I’m back with another blog tour and this time it’s for the beautifully written The Mountains Sing by Que Mai Phan Ngyuen.
Special thanks to Kelly at Algonquin Books for asking me to be part of this blog tour!
Goodreads: The Mountains Sing
Publisher: Algonquin Books
Release Date: 17 March 2020
Genre: Historical Fiction, Cultural
With the epic sweep of Min Jin Lee’s Pachinko or Yaa Gyasi’s Homegoing and the lyrical beauty of Vaddey Ratner’s In the Shadow of the Banyan, The Mountains Sing tells an enveloping, multigenerational tale of the Trần family, set against the backdrop of the Việt Nam War. Trần Diệu Lan, who was born in 1920, was forced to flee her family farm with her six children during the Land Reform as the Communist government rose in the North. Years later in Hà Nội, her young granddaughter, Hương, comes of age as her parents and uncles head off down the Hồ Chí Minh Trail to fight in a conflict that tore not just her beloved country, but her family apart.
Vivid, gripping, and steeped in the language and traditions of Việt Nam, The Mountains Sing brings to life the human costs of this conflict from the point of view of the Vietnamese people themselves, while showing us the true power of kindness and hope.
The Mountains Sing is celebrated Vietnamese poet Nguyễn Phan Quế Mai’s first novel in English.
I was not ready for how emotional this book would make me feel. Not only did I learn so much about a topic that I (embarrassingly) only knew scant details of, but I also felt a surprisingly deep connection to the characters. I have always enjoyed historical fiction and following multi-generational family stories, so I was already expecting to enjoy this and it did not disappoint! This story is a testament to the resilience of the human spirit and although it broke my heart, it also filled me up with hope and a great appreciation for life.
The Mountains Sing is written beautifully. The pages aren’t filled with overly flowery prose, the author writes in a matter-of-fact way that’s still lyrical and it’s not hard to tell that she is also a poet. I loved how Vietnamese proverbs were woven in the text because it is actually such a big part of their life. The writing made it easy to picture what was unfolding as if it was happening before my eyes, and my heart soared and broke right alongside these characters and what they faced. The story is told in alternating perspectives between Grandma and Guava/Huong. I initially thought I would find the alternating timelines frustrating, especially as we’d get to the end of one chapter and would have to wait until after the next chapter to pick up where we left off, but it somehow immersed me even deeper into this family’s life. Admittedly, some transition scenes felt a little clunky and awkward, especially towards the end of the book, but I was too invested to mind very much.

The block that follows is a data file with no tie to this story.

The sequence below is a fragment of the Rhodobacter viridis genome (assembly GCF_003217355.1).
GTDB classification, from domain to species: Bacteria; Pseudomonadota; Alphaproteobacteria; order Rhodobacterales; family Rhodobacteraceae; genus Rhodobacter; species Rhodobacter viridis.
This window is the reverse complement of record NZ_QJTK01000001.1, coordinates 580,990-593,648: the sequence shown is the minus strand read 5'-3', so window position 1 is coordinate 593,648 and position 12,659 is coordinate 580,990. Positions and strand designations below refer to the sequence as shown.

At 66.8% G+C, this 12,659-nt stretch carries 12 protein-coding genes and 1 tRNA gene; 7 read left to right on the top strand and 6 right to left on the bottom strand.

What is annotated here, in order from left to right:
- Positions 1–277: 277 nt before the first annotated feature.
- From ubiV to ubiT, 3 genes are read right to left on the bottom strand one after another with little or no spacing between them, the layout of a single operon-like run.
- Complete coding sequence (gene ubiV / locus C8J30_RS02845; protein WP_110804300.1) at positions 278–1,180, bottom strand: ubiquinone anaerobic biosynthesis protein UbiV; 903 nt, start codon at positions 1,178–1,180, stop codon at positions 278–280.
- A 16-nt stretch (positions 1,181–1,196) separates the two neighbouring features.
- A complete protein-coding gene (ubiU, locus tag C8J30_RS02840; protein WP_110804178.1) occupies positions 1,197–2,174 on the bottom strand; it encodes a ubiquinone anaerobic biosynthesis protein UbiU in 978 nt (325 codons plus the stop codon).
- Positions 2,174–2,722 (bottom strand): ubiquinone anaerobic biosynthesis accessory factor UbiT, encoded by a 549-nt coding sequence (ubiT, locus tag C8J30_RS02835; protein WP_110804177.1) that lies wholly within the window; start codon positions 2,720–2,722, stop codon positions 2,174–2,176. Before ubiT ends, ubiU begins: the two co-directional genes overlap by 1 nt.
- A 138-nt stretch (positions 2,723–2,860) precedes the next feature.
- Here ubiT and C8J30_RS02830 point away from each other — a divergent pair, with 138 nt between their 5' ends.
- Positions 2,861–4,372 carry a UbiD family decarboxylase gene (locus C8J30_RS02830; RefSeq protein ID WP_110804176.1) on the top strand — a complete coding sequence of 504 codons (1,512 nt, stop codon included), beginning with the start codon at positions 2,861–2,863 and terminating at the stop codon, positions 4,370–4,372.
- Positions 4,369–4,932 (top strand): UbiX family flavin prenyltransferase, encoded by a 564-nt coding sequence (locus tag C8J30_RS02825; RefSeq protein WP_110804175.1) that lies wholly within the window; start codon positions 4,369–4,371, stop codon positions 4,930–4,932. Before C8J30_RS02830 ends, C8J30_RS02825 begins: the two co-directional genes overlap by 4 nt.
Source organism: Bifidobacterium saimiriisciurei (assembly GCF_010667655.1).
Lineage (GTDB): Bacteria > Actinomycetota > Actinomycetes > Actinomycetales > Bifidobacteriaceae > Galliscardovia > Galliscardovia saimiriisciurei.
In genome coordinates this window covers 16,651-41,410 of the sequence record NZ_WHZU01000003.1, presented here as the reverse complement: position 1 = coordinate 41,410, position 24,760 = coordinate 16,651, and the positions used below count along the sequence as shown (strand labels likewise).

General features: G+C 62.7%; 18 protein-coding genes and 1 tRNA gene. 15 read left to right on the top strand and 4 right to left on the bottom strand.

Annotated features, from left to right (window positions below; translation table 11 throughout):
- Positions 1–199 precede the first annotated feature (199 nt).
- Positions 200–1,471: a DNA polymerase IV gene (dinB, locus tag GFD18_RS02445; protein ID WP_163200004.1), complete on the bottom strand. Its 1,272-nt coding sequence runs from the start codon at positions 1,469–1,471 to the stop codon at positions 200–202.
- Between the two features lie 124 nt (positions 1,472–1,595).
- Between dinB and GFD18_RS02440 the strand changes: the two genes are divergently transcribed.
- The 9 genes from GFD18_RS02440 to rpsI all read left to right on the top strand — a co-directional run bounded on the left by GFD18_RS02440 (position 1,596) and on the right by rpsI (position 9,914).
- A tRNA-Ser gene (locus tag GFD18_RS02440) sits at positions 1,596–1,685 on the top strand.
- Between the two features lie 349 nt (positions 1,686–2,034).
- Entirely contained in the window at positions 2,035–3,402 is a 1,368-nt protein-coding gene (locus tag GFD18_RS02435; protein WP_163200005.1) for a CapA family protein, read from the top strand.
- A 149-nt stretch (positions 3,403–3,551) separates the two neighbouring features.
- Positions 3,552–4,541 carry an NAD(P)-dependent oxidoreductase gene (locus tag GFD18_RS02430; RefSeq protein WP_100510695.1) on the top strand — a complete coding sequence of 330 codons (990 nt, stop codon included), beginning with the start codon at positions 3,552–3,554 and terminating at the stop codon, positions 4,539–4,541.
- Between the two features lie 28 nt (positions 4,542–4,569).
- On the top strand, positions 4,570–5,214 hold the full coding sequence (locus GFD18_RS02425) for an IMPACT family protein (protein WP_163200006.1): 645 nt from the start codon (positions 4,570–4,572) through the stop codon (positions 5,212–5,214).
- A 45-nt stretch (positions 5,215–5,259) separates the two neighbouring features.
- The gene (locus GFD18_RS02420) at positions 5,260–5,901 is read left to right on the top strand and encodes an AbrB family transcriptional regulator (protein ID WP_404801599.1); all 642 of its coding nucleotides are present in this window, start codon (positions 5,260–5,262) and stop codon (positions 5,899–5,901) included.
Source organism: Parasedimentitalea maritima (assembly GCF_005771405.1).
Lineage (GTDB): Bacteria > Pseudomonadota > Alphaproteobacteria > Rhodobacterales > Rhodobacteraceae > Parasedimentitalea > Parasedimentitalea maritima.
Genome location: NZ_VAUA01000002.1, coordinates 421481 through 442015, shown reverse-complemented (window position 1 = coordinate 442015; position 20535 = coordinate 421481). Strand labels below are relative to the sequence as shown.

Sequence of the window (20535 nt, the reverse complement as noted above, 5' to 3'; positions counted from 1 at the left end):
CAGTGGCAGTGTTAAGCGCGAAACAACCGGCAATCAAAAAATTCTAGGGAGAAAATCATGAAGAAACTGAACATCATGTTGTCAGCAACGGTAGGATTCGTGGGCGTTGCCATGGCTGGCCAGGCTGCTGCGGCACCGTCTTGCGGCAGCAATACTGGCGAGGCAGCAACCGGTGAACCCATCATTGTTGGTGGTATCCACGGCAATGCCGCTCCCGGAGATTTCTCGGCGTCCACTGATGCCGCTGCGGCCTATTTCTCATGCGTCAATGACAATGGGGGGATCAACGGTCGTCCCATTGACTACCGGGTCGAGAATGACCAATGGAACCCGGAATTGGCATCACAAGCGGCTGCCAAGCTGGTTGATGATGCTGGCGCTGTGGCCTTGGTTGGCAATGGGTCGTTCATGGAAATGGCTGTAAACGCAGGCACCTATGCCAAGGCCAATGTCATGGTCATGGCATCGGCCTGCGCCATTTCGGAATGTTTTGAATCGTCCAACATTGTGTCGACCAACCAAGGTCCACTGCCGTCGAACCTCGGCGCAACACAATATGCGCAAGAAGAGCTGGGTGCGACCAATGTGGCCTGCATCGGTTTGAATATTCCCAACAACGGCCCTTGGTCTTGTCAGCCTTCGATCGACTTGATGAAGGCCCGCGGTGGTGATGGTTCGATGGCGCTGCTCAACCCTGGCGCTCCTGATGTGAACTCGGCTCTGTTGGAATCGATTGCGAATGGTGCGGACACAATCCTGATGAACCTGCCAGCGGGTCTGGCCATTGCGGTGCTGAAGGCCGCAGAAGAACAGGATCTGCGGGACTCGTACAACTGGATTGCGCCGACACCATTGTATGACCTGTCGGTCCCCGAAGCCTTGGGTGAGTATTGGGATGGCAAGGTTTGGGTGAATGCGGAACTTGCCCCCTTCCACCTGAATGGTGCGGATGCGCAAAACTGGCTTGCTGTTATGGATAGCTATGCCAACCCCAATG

What I enjoyed most was how personal the writing felt, especially during grandma’s chapters. It almost felt as if I was Guava and that grandma was talking directly to me; at times I almost forgot that this wasn’t non-fiction. I could picture myself sitting beside this hardworking, tough-as-nails, take-no-funny-business old lady as she’d spin stories about the family’s history. I think about how much injustice and war they had to endure and it almost seems unbearable; and yet every time they would find a way to keep going, even if it meant doing unthinkable things in horrifying situations. The strength in her character was so inspiring and I admired her very much.
I think much of the literature we see about the Vietnam War is either from a Western or outsider POV, or from a South Vietnamese perspective, so this was also another unique point to the book. We see what happens through the lens of a North Vietnamese family and we experience the seemingly never-ending trials that they faced at the hands of various oppressors–French, Japanese, American, and the Vietnamese themselves. Some of the depicted scenes, especially from during the Land Reform, were terrifying and shocking, and I often found myself wiping away angry tears as I made my way through this story. It really makes you question how much suffering are people able to endure? The last few chapters especially had my tears flowing steadily and I was left feeling a weird mixture of grief and happiness.
This is a story filled with heartbreak and so much tragedy, but it is also so incredibly full of heart and hope. I learned so much about Vietnam’s people and its history and I would definitely recommend it, especially if you enjoy reading multi-generational family stories and historical fiction. But really, I’d honestly just recommend it for those who love books that can make you feel. This is one not to miss!
Born into the Viet Nam War in 1973, Nguyễn Phan Quế Mai grew up witnessing the war’s devastation and its aftermath. She worked as a street vendor and rice farmer before winning a scholarship to attend university in Australia. She is the author of eight books of poetry, fiction and non-fiction published in Vietnamese, and her writing has been translated and published in more than 10 countries, most recently in Norton’s Inheriting the War anthology. She has been honored with many awards, including the Poetry of the Year 2010 Award from the Hà Nội Writers Association, as well as international grants and fellowships. Quế Mai first learned English in 8th grade and The Mountains Sin is the first novel written in English by a Vietnamese national to be published by a major American publisher. Currently based in Indonesia, Quế Mai’s journalism regularly appears in major Vietnamese newspapers.
Have you read The Mountains Sing or is it on your TBR?